Microscope: Leica Stereomicroscope

Tabular atacamite crystal surrounded by needles of a translucent, sea-green mineral, likely from the olivenite group. It lays on top of colourless quartz.

Microscope: LSM 900 with Airyscan 2 

Tubulin molecules form the structural foundation of cells. This image depicts tubulin molecules in a human egg. 
In human eggs, tubulin molecules interact with each other to form structural components of the cell and have diverse functions. Tubulins form a network within the cell, creating a superhighway for other molecules and cell organelles to move through the egg. This is essential for egg growth, maturation, fertilization, and overall egg quality.  
Tubulins are also critical to cell division. During cell division, tubulin molecules form rope-like structures and attach to DNA, pulling equal amounts of DNA into the newly formed cells. In our laboratory, we work on ways to improve egg quality to increase a person’s chance of having a healthy baby. 

Microscope: Operetta CLS High Content Analysis System

When treated with chemotherapy, cancer cells can gain compartments called stress granules (green). Stress granules help cells to lower their energy requirements and survive chemotherapy. I model this process in the lab, aiming to understand how stress granules interact with cellular compartments called P-bodies (magenta) and how their interaction may contribute to chemotherapeutic resistance. In my experiments, the cells shrink when exposed to the stress-inducing chemicals. 

Microscope: Zeiss Lightsheet Z1 

How many types of neurons are required for hearing and balance sensory encoding? The diversity of neurons in the inner ear is explored in this study through 3D immunofluorescence microscopy. The two different colours in this image represent two different calcium-binding proteins (green and purple) and thus allow us to visualise two different neuronal types in the spiral and vestibular ganglion. 
Hold Me Close

Microscope: Leica Stellaris 

In the testis, nurse cells called Sertoli cells are critical to the development of sperm. Sertoli cells hold on closely to multiple germ cells at a time and provide them with important nutrients so that they can develop into sperm. Without this important cell type, there would be no sperm. Here you can observe the skeleton of a Sertoli cell in orange still holding on to a few sperm heads in blue.

Microscope: Leica SP8 

Multiple melanoma cells cultured together in a ball-shaped clump. The DNA-containing nucleus of each cell is coloured magenta and a protein that forms bonds between the cells is coloured blue.  

Neon Cortex

LaVision Ultramicroscope

This mouse brain underwent a tissue clearing method called CUBIC, where chemicals are used to make the brain tissue transparent (while leaving brain architecture unaltered), resulting in clearer imaging data. This adult mouse was bred to genetically express yellow fluorescent protein in a specific cell type in the brain called pyramidal neurons. The image is focused on the Primary Somatosensory Cortex – the region of the neocortex implicated in the integration and processing of sensory and motor signals.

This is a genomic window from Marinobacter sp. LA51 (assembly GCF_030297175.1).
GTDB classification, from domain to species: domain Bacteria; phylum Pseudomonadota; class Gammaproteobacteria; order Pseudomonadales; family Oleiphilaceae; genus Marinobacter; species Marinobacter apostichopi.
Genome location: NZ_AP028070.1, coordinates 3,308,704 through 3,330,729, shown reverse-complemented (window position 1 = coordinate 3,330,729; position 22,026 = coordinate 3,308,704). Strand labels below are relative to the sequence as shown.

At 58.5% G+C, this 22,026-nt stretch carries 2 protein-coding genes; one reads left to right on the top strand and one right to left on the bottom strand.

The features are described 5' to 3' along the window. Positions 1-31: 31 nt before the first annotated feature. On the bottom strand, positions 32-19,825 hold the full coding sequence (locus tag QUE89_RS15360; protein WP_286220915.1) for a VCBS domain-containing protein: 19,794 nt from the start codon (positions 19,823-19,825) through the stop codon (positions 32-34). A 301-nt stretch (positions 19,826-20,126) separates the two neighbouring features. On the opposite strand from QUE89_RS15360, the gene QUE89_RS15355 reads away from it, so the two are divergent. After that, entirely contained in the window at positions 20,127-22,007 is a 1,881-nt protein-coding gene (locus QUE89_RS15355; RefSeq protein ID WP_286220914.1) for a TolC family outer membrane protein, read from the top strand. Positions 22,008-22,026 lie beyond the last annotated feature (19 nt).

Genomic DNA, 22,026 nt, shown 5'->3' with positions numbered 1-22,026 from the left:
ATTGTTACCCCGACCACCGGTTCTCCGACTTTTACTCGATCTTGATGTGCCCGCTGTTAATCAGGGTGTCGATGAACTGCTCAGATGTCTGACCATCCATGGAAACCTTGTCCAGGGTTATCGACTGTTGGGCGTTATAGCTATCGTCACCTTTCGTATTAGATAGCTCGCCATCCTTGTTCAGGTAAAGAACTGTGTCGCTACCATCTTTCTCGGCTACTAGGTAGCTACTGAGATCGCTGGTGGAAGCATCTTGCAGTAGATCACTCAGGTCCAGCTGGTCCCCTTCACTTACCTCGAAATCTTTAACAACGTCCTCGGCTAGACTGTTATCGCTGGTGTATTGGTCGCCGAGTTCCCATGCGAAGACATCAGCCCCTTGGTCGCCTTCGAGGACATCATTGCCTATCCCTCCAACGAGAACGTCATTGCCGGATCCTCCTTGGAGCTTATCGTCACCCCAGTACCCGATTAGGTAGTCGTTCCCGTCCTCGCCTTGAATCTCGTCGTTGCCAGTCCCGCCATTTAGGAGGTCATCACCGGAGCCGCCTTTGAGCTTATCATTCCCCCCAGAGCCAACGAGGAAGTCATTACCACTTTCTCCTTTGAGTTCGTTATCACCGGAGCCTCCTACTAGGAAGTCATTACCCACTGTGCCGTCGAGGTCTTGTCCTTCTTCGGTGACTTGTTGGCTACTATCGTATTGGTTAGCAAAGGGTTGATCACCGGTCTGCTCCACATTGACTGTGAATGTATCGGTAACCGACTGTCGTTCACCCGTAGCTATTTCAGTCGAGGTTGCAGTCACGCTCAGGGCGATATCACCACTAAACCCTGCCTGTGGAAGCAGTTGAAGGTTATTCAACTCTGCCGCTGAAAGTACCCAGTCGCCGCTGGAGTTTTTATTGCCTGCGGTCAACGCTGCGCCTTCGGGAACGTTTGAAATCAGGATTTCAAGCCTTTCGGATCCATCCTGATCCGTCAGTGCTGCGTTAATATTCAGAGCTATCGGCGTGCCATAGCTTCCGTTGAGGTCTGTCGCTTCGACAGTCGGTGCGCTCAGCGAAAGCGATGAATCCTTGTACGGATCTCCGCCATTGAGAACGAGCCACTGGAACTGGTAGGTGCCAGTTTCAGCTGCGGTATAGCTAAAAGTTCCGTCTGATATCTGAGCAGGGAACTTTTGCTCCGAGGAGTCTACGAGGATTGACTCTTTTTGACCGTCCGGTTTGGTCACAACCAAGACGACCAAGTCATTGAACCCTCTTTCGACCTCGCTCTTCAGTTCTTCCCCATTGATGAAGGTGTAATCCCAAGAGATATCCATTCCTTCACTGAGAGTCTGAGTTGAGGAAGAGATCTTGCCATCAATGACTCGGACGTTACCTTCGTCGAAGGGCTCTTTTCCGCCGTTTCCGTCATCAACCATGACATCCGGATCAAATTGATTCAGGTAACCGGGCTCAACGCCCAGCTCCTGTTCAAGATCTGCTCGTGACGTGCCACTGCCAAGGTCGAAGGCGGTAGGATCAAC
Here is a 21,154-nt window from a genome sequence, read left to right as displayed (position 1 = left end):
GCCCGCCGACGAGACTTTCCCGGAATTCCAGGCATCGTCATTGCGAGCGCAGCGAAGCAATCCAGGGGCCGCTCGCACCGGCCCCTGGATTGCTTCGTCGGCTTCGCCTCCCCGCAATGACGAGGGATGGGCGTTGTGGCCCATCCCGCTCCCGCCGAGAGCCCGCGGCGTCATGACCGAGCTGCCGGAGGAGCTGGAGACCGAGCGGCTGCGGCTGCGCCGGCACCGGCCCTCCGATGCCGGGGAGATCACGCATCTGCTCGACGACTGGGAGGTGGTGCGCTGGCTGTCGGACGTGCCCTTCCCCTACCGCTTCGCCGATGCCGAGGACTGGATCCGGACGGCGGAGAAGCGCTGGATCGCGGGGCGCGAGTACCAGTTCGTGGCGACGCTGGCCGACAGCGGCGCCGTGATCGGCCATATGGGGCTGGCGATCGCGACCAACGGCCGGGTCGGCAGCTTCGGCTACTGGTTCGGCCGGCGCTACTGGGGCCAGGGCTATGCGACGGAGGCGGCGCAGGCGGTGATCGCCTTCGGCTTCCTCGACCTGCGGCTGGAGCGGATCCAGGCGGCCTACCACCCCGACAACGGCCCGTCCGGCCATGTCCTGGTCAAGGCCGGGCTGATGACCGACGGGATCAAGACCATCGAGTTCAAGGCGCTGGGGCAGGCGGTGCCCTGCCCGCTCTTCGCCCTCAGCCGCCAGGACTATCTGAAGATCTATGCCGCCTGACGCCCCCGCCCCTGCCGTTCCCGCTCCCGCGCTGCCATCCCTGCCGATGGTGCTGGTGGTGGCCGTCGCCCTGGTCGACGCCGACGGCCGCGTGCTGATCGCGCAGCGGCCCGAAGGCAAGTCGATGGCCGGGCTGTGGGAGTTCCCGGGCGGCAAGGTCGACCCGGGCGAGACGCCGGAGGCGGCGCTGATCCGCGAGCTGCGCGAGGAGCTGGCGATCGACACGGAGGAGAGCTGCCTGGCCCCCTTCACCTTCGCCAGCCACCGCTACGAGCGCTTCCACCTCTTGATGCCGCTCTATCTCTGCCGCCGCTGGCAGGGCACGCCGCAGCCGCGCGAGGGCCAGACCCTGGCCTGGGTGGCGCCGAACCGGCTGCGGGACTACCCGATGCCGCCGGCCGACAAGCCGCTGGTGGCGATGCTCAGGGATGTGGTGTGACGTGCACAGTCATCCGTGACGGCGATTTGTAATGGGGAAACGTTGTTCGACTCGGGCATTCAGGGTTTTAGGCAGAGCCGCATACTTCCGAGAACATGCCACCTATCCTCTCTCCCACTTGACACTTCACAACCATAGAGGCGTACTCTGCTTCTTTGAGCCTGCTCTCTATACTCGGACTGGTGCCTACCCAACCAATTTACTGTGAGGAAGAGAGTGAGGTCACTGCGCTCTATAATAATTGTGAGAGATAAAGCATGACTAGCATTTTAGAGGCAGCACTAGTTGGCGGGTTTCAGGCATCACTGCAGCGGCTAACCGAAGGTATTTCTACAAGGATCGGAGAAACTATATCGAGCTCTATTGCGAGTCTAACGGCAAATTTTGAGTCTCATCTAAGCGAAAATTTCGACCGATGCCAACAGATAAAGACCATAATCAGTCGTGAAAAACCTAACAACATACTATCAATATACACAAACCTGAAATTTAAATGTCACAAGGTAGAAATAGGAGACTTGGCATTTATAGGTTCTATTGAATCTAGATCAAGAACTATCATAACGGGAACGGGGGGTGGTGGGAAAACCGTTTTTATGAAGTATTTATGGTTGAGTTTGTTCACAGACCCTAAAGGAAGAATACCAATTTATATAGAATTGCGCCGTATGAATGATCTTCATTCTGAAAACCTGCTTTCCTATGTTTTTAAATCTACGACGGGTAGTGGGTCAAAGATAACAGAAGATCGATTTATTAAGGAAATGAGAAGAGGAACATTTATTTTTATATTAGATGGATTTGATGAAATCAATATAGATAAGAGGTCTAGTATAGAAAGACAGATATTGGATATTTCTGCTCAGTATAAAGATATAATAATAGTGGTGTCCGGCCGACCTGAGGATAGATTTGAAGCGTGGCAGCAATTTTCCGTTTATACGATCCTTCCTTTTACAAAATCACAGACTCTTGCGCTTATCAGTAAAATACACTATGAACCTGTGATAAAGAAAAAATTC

LaVision Ultramicroscope

This mouse brain underwent a tissue clearing method called CUBIC, where chemicals are used to make the brain tissue transparent (while leaving brain architecture unaltered), resulting in clearer imaging data. This adult mouse was bred to genetically express yellow fluorescent protein in a specific cell type in the brain called pyramidal neurons. The video is a trick of light – it is made up of single images captured through the cortex that are stacked together (a z-stack). When played forward as a video, the light from the microscope illuminates the cells at different levels making it appear as if the cells are firing. This image is focused on the Primary Somatosensory Cortex – the region of the neocortex implicated in the integration and processing of sensory and motor signals. 
Hippocampal Eyebrows on Point

LaVision Ultramicroscope

This mouse brain underwent a tissue clearing method called CUBIC, where chemicals are used to make the brain tissue transparent (while leaving brain architecture unaltered), resulting in clearer imaging data. This adult mouse was bred to genetically express yellow fluorescent protein in a specific cell type within the brain called pyramidal neurons. This image of the hippocampus, the region of the brain involved in learning and memory, is a projection of approximately 80 single images taken through the brain, and compressed together, revealing in 3D the structure and orientation of fibres in this region.  
Motor Neurons in vitro

Microscope: Beta Confocal Microscope 

Image of motor neurons, which are the cells in our nervous system responsible for carrying signals from our brain to our body. Projections responsible for transmitting signals from the cell body to other neurons called axons can be seen branching away from the cluster of cells in the centre. A green and red stain has been used to specifically visualise motor neurons while the DNA-containing nuclei of the cells have been stained with blue. 

Microscope: JEOL JSM-IT500 

Are you tired of coming up with jewellery designs? Take a closer look into nature's realm. Platinum, besides being a noble metal, can create beautiful shapes when it reacts with Gallium. You can see things like flowers and dancing birds. Immerse yourself in the captivating synthesis of science and aesthetics.